The Lost Mint: Book of Mints II
This author of this work is probably a gnostic dubbed "Pablo the lame" who wrote several centuries after the original BOM author. Even if Pablo did know what he was talking about, who wants to go for all of lint without a ment? Exactly. Therefore, let us disregard this passage and consider the following Lenten logic, proposed by Pope John Paul II in his West Palm Beach address of 1969:
RASPBERRY - From the beginning of Lent on Ash Wednesday until Palm Sunday, Raspberry is the appropriate flavor. You'll notice they're purple. Why we don't use them in Advent, I don't know. (John Paul II didn't say this exactly. I'm paraphrasing.)
PEPPERMINT - Beginning on Palm Sunday, and for the beginning of Holy Week, Peppermint Altoids should be eaten, in keeping with the red liturgical color.
The Lord Jesus on the night when he was betrayed took a loaf of bread, and when he had given thanks, he broke it and said, "This is my body that is for you. Do this in remembrance of me.
1 Corinthians 11:23b-24
The Epistle reading for Maundy Thursday mentions bread. Gingerbread is a type of bread. Many Christians make gingerbread houses for Christmas. You might consider decorating your own gingerbread house with Altoids.
But when they came to Jesus and saw that he was already dead, they did not break his legs. Instead, one of the soldiers pierced his side with a spear, and at once blood and water came out.
Spear, Spearmint. Enough said.
CITRUS - Nothing expresses the Joy of the ressurection quite like Citrus. Also, lemon is usually squeezed over fish and Jesus prepared fish for the disciples after he was raised from the dead.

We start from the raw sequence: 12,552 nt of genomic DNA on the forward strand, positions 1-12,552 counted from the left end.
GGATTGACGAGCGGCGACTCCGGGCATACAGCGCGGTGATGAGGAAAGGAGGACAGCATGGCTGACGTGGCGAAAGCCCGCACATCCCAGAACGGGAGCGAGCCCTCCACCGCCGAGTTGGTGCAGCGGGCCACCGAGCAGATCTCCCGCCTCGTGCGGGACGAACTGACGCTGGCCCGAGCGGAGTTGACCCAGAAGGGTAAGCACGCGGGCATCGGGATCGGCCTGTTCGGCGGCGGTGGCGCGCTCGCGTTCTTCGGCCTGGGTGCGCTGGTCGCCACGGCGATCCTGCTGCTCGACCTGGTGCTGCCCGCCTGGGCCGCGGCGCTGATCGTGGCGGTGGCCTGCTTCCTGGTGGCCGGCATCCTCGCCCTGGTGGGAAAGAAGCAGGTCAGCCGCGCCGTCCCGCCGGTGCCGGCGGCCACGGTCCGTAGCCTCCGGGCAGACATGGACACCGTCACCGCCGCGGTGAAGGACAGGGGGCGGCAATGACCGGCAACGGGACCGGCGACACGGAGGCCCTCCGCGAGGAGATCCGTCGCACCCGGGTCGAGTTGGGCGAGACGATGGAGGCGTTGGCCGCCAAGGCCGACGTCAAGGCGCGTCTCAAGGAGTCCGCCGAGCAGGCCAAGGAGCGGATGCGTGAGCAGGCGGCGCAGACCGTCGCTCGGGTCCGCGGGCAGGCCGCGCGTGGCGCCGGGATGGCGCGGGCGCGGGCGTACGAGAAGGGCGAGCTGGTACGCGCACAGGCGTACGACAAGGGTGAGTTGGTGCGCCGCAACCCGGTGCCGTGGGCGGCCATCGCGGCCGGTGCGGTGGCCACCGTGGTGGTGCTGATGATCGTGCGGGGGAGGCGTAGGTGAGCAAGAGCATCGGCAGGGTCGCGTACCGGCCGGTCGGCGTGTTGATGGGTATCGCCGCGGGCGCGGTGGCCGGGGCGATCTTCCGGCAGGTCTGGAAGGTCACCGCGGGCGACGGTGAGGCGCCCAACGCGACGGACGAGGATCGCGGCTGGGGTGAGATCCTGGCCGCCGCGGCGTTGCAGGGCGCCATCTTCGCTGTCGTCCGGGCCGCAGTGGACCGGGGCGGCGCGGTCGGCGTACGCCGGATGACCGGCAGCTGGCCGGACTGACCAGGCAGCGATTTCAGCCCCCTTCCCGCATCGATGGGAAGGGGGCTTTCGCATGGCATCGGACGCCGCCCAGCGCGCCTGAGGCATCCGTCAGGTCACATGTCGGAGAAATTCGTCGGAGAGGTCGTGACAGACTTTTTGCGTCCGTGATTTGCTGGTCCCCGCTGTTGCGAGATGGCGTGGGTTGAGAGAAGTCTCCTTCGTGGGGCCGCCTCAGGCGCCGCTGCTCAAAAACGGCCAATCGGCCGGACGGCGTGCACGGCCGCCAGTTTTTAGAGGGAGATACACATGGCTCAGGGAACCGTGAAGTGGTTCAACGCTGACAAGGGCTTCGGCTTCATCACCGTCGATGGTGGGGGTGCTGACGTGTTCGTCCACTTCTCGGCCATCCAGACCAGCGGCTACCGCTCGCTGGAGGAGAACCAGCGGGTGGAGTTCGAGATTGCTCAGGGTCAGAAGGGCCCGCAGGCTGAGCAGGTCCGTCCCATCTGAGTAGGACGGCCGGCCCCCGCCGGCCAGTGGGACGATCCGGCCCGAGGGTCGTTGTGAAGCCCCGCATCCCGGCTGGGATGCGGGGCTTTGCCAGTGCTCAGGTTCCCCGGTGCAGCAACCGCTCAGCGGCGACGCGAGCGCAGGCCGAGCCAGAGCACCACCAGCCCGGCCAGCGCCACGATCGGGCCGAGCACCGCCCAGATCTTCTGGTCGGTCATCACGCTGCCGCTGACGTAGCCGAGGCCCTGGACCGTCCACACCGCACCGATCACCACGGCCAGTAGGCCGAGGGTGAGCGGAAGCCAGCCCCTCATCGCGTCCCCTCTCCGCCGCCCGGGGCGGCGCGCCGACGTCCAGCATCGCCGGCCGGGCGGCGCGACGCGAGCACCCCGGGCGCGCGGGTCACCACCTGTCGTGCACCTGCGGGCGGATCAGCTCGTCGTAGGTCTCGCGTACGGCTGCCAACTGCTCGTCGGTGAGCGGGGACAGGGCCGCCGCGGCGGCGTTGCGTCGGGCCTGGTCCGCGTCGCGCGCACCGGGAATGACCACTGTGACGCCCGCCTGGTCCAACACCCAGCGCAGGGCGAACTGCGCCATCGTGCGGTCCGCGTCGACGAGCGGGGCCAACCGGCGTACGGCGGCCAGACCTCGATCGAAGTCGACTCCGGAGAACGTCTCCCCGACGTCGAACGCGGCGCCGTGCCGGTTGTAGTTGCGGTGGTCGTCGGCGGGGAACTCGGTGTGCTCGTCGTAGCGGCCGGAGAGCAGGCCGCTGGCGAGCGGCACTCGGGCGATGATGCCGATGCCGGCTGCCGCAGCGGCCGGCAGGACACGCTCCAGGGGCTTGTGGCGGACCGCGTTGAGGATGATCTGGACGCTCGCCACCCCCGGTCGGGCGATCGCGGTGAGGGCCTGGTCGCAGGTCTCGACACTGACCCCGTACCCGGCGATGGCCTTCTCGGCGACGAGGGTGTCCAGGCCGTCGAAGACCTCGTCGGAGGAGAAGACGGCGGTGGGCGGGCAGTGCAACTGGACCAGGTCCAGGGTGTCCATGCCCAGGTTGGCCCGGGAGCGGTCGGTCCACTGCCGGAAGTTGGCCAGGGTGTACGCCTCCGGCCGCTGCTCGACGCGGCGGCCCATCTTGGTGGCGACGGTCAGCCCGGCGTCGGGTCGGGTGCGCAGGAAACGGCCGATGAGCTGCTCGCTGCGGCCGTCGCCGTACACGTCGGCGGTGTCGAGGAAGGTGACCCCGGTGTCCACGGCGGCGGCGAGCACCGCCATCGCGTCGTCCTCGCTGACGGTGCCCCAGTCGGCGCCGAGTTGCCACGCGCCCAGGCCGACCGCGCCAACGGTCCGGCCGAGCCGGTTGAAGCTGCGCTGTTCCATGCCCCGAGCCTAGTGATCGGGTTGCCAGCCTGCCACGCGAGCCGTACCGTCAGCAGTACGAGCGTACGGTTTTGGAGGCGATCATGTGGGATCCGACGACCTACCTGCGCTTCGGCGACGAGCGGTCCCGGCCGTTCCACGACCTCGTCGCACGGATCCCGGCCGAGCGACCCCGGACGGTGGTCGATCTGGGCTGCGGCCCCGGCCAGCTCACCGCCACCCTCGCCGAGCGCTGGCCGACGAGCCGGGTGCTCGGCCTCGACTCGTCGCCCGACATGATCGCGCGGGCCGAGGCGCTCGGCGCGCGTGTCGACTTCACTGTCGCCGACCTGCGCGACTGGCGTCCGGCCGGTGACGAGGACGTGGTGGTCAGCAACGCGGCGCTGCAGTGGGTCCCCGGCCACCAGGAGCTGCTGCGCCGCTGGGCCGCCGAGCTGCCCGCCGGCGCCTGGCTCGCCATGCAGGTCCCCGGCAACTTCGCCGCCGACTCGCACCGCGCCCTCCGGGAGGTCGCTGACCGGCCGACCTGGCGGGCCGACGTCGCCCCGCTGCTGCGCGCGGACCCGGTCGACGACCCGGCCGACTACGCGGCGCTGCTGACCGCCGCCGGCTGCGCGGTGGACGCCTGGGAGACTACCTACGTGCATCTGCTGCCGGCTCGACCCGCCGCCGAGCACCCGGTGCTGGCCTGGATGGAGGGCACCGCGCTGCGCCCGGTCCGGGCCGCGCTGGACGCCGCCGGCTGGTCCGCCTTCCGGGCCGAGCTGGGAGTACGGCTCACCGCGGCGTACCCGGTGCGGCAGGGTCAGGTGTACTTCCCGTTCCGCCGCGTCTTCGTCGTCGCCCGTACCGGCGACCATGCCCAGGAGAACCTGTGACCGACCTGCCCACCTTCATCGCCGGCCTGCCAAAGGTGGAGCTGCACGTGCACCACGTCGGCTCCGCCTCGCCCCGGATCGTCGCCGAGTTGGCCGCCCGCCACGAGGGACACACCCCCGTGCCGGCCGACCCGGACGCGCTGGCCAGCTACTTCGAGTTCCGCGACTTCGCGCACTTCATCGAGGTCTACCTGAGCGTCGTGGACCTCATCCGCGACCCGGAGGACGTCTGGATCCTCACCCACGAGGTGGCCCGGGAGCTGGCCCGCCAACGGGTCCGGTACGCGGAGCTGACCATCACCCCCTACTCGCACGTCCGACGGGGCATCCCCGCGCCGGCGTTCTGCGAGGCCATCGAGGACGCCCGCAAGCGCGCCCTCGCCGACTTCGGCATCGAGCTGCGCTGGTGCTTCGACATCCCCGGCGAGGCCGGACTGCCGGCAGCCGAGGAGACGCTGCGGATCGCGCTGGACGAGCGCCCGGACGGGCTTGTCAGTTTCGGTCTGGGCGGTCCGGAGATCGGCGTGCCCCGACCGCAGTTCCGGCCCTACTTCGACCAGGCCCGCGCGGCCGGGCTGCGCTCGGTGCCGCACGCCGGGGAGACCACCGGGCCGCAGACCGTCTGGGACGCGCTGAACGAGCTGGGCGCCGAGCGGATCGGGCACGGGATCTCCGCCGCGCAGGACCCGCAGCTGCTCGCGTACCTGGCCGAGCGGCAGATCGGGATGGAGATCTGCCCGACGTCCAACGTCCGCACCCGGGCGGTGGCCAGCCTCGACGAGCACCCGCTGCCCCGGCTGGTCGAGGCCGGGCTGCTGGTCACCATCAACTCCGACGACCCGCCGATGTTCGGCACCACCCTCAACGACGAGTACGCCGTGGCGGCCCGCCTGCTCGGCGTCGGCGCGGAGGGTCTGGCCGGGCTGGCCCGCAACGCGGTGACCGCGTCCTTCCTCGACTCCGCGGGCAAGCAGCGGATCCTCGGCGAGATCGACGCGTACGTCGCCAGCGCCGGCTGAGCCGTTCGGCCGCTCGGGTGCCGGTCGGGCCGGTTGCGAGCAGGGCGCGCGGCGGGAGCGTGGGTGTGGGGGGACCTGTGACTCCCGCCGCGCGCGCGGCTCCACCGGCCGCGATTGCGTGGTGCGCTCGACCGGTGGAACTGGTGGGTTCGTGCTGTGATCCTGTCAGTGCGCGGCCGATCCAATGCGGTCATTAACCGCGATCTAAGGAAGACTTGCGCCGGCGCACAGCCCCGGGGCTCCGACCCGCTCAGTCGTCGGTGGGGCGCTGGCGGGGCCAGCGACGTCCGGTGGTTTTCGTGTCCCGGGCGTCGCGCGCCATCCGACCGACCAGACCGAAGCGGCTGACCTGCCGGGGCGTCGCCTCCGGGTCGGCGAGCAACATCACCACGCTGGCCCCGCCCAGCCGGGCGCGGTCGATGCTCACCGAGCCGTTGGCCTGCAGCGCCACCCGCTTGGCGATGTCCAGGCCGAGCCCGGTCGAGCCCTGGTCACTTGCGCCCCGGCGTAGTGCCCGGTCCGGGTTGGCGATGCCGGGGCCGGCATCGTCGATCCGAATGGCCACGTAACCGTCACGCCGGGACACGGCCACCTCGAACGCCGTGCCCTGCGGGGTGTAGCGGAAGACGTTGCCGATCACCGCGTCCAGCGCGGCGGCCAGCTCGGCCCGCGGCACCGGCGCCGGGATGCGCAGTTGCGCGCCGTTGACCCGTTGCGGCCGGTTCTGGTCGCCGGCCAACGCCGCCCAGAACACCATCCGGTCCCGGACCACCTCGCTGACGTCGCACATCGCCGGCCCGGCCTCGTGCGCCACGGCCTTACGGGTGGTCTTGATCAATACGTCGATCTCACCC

Jesus said to them, "Come and have breakfast." Now none of the disciples dared to ask him, "Who are you?" because they knew it was the Lord. Jesus came and took the bread and gave it to them, and did the same with the fish
TANGERINE - On Ascension Thursday immediately switch to Tangerine Altoids. You do not need to finish the tin, but if you do, buy anyother one.
Tangerine is merely an intensification of the Citrus we have experienced through the resurrection.
APPLE - On the day of Pentecost, immediately switch to the appropriately red Apple Altoids. Eat these for one week. You do not need to finish the tin.
PEPPERMINT, CINNAMON & WINTERGREEN - On Trinity Sunday you may begin consuming the "Holy Trinity" of Altoids: Peppermint, Cinnamon and Wintergreen. Do this for one week. You do not need to finish the tins.
PEPPERMINT, CINNAMON, WINTERGREEN, SPEARMINT, GINGER, LIQUORICE, CITRUS, TANGERINE, APPLE & RASPBERRY - On the Second Sunday after Pentecost, begin eating all Altoids. You can buy the others if you've run out, but this is really a good time to work on finishing any open tins you have. Ideally you should end up with just Cinnamon (for Advent) and Peppermint (see below).
LIQUORICE - Hey, you didn't think Liquorice wouldn't get a day of its own, did you? It's the perfect Altoid for the big All Saints'/Souls'-fest.
On Christ the King Sunday, the last Sunday in Pentecost and the last Sunday of the liturgical year, you should ideally switch back to Peppermint Altoids. Just like Wachet Auf is the "king of chorales," Peppermint is the "king of Altoids." If you have some leftovers you may eat these too, but really you should have finished them before this Sunday occurs. This way, you will be prepared to begin the cycle again with Cinnamon for Advent.
If one follows this Liturgical calendar exactly, one really likes Altoids.